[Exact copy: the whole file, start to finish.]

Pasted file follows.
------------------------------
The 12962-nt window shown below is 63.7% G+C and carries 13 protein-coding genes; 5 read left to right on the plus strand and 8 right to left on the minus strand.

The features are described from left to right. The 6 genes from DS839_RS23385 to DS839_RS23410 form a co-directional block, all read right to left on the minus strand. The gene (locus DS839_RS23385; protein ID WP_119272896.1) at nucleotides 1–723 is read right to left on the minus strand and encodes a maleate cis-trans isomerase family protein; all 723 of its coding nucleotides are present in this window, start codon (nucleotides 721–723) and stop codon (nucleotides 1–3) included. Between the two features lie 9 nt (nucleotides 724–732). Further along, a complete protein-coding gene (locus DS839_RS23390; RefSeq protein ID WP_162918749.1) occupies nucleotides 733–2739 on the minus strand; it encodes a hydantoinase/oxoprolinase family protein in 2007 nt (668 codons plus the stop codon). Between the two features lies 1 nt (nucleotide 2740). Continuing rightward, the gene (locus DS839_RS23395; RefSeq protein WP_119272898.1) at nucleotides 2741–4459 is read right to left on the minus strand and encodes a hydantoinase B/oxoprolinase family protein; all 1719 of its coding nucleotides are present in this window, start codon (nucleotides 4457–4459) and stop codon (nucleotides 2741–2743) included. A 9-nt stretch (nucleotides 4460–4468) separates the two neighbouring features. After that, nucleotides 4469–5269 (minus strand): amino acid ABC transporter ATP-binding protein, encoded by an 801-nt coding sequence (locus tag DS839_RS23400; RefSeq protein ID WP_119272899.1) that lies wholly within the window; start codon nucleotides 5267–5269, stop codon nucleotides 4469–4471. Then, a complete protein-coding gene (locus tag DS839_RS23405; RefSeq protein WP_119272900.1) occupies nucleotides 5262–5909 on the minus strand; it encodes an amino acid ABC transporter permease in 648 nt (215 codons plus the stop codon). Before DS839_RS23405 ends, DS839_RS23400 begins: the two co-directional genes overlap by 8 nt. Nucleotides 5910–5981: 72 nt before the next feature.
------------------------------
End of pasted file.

The 12962-nt window shown below is 63.7% G+C and carries 13 protein-coding genes; 5 read left to right on the plus strand and 8 right to left on the minus strand.

The features are described from left to right. The 6 genes from DS839_RS23385 to DS839_RS23410 form a co-directional block, all read right to left on the minus strand. The gene (locus DS839_RS23385; protein ID WP_119272896.1) at nucleotides 1–723 is read right to left on the minus strand and encodes a maleate cis-trans isomerase family protein; all 723 of its coding nucleotides are present in this window, start codon (nucleotides 721–723) and stop codon (nucleotides 1–3) included. Between the two features lie 9 nt (nucleotides 724–732). Further along, a complete protein-coding gene (locus DS839_RS23390; RefSeq protein ID WP_162918749.1) occupies nucleotides 733–2739 on the minus strand; it encodes a hydantoinase/oxoprolinase family protein in 2007 nt (668 codons plus the stop codon). Between the two features lies 1 nt (nucleotide 2740). Continuing rightward, the gene (locus DS839_RS23395; RefSeq protein WP_119272898.1) at nucleotides 2741–4459 is read right to left on the minus strand and encodes a hydantoinase B/oxoprolinase family protein; all 1719 of its coding nucleotides are present in this window, start codon (nucleotides 4457–4459) and stop codon (nucleotides 2741–2743) included. A 9-nt stretch (nucleotides 4460–4468) separates the two neighbouring features. After that, nucleotides 4469–5269 (minus strand): amino acid ABC transporter ATP-binding protein, encoded by an 801-nt coding sequence (locus tag DS839_RS23400; RefSeq protein ID WP_119272899.1) that lies wholly within the window; start codon nucleotides 5267–5269, stop codon nucleotides 4469–4471. Then, a complete protein-coding gene (locus tag DS839_RS23405; RefSeq protein WP_119272900.1) occupies nucleotides 5262–5909 on the minus strand; it encodes an amino acid ABC transporter permease in 648 nt (215 codons plus the stop codon). Before DS839_RS23405 ends, DS839_RS23400 begins: the two co-directional genes overlap by 8 nt. Nucleotides 5910–5981: 72 nt before the next feature.